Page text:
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Is There a Realistic Approach to Meaningful Use?

Gienna Shaw, for HealthLeaders Media, March 1, 2010

Compromise and balance will be the key to meaningful use success.

At the College of Healthcare Information Management Executives (CHIME) 2010 CIO forum held in Atlanta, GA, this week, participants in a town hall meeting made that clear as they discussed a variety of topics, from getting physicians to embrace technology, such as computerized physician order entry (CPOE), to the wisdom of telling your executive team that it must invest in technology to be eligible for stimulus funds under the HITECH provision of the American Recovery and Reinvestment Act (ARRA), which some fear will end up an unfunded mandate.

In a CHIME member survey released at the event, nearly 30% of respondents listed EHR upgrades or implementation as their biggest hurdle. And 41% listed it among their top three concerns. But culture, not systems, will hamper adoption, said panelist Paul Tang, MD, vice president and CIO of Palo Alto (CA) Medical Foundation, who is the vice chair of the HIT Policy Committee and chair of the Meaningful Use Work Group.

Clearly not all healthcare organizations are prepared to meet the requirements. "Everybody is trying to do the right thing," Tang said. "But it's a call to action. … It's up to us to figure out how to get it done."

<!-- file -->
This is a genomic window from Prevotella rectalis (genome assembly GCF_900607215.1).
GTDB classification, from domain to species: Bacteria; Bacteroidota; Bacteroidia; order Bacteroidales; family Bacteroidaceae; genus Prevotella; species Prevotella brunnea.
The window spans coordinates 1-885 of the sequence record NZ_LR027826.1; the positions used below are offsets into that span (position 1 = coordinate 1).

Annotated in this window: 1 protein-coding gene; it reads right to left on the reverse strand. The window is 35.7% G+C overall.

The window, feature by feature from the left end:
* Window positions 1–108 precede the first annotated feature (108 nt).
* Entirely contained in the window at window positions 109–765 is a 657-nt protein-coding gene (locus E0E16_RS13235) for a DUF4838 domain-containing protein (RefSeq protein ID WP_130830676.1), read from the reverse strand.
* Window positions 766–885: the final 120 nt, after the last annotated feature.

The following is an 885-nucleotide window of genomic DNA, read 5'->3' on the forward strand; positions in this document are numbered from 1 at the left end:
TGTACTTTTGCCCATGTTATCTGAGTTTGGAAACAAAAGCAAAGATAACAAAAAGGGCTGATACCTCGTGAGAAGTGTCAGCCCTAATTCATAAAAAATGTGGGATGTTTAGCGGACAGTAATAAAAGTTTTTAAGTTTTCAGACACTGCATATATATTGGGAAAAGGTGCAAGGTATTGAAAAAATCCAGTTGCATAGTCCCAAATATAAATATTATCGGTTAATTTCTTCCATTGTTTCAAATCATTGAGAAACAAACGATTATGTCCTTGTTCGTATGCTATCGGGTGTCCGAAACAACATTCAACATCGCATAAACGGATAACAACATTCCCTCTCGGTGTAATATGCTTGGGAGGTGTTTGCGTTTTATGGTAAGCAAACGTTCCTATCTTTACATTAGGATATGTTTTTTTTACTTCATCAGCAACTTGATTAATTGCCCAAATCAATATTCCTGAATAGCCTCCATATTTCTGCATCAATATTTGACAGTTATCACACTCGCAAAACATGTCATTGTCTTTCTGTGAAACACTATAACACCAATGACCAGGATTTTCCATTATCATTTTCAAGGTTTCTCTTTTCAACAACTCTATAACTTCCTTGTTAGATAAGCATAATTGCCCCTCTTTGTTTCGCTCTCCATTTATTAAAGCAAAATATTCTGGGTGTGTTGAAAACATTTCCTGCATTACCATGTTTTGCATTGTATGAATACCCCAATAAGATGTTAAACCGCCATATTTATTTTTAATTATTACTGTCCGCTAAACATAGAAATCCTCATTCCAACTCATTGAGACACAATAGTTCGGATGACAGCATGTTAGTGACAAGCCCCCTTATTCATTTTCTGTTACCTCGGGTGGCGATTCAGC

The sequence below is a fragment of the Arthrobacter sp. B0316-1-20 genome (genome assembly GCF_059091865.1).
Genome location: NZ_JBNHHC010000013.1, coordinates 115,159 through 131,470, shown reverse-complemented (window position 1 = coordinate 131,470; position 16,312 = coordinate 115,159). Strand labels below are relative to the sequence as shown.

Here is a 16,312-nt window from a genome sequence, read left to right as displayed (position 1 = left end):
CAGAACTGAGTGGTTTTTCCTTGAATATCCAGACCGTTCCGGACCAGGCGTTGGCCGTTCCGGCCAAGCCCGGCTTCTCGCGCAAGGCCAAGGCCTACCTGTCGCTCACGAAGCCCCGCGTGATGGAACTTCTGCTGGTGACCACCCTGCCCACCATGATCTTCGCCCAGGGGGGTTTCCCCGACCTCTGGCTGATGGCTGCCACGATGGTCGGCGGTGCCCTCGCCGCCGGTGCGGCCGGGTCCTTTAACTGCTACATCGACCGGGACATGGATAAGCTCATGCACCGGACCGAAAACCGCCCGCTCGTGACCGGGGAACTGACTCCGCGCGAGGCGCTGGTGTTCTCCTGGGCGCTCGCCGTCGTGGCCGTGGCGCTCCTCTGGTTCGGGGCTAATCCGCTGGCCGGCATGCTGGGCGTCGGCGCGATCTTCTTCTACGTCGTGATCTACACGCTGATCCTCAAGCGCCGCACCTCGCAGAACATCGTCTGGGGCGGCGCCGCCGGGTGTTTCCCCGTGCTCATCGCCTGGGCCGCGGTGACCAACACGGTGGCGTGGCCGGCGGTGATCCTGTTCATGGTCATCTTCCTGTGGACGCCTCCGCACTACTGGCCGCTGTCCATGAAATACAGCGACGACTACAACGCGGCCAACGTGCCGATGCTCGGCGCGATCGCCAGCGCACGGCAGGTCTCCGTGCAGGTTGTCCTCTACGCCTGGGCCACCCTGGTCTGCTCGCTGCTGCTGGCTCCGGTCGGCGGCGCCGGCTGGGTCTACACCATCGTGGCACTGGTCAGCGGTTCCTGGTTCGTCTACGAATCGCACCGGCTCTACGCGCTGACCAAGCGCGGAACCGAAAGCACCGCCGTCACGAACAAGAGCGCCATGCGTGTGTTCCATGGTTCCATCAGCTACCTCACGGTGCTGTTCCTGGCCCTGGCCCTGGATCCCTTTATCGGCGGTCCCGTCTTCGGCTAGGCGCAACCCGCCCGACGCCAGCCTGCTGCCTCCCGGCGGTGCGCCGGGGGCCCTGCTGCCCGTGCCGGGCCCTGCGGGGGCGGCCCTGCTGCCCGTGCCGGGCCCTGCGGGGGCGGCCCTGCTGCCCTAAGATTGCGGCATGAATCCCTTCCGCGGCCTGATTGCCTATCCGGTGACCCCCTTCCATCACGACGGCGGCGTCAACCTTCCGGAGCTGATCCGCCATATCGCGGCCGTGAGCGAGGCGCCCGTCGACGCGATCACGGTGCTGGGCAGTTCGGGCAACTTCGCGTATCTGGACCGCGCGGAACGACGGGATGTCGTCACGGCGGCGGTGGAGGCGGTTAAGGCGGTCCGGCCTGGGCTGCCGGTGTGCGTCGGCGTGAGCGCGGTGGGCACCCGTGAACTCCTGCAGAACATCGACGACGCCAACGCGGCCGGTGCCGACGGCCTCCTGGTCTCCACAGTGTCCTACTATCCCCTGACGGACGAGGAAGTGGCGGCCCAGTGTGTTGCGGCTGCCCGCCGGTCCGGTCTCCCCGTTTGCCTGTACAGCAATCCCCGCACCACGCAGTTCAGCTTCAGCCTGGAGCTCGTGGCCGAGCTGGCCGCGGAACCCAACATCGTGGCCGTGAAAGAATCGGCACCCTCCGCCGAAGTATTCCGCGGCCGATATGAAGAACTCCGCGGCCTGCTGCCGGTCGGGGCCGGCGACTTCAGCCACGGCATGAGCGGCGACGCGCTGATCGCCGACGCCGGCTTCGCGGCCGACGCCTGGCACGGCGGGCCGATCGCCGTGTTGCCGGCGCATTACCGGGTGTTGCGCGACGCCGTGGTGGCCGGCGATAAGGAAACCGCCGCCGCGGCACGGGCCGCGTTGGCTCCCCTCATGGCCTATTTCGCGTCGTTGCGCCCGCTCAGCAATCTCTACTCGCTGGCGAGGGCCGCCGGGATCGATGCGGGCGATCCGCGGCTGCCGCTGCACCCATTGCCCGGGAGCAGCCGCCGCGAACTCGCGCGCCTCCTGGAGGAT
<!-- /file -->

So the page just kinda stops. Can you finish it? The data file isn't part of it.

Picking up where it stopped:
One audience member asked what CIOs can do to ensure the government takes a more realistic approach to meaningful use. It can't be an all-or-nothing proposition, he said, but must be a "palette approach."

It's impossible to predict what parts of HITECH will be difficult for individual hospitals or health systems to employ—they should be able to choose some aspects of the requirements to postpone. Another way to achieve more flexibility is to "significantly lower" the threshold in the early years while still committing to improvement over time.

CHIMES' comment to the Centers for Medicare and Medicaid Services' (CMS) on its EHR Incentive Program stressed that point, saying that it doesn't take into account providers' need for flexibility and does not reward incremental progress. CHIME wants CMS to give providers until 2017 to achieve EHR implementation. Their proposed incremental approach would deem a provider a meaningful user if it can achieve 25% of objectives by 2011, 50% by 2013, 75% by 2015, and "substantially all" by 2017.

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